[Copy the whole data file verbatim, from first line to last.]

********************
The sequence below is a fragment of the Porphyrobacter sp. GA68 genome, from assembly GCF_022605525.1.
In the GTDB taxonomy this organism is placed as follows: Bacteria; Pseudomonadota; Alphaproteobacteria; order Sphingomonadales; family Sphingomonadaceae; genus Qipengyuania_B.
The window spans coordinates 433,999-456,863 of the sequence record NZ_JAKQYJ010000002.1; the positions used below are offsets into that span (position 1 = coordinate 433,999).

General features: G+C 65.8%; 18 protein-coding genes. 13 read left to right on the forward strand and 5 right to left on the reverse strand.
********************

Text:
The sequence below is a fragment of the Porphyrobacter sp. GA68 genome, from assembly GCF_022605525.1.
In the GTDB taxonomy this organism is placed as follows: Bacteria; Pseudomonadota; Alphaproteobacteria; order Sphingomonadales; family Sphingomonadaceae; genus Qipengyuania_B.
The window spans coordinates 433,999-456,863 of the sequence record NZ_JAKQYJ010000002.1; the positions used below are offsets into that span (position 1 = coordinate 433,999).

General features: G+C 65.8%; 18 protein-coding genes. 13 read left to right on the forward strand and 5 right to left on the reverse strand.